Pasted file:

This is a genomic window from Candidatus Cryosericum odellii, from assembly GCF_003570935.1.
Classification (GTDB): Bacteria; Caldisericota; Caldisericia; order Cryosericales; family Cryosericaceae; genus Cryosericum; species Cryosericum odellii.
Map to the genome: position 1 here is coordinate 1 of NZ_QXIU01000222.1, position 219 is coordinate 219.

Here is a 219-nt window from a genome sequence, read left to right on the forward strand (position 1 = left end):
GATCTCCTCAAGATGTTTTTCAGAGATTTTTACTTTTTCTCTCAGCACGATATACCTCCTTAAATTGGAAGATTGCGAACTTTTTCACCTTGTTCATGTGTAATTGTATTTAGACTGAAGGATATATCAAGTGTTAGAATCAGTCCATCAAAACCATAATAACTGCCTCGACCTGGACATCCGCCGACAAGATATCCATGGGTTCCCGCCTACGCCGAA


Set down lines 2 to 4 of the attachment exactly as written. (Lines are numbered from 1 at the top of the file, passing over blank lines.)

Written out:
Classification (GTDB): Bacteria; Caldisericota; Caldisericia; order Cryosericales; family Cryosericaceae; genus Cryosericum; species Cryosericum odellii.
Map to the genome: position 1 here is coordinate 1 of NZ_QXIU01000222.1, position 219 is coordinate 219.

Here is a 219-nt window from a genome sequence, read left to right on the forward strand (position 1 = left end):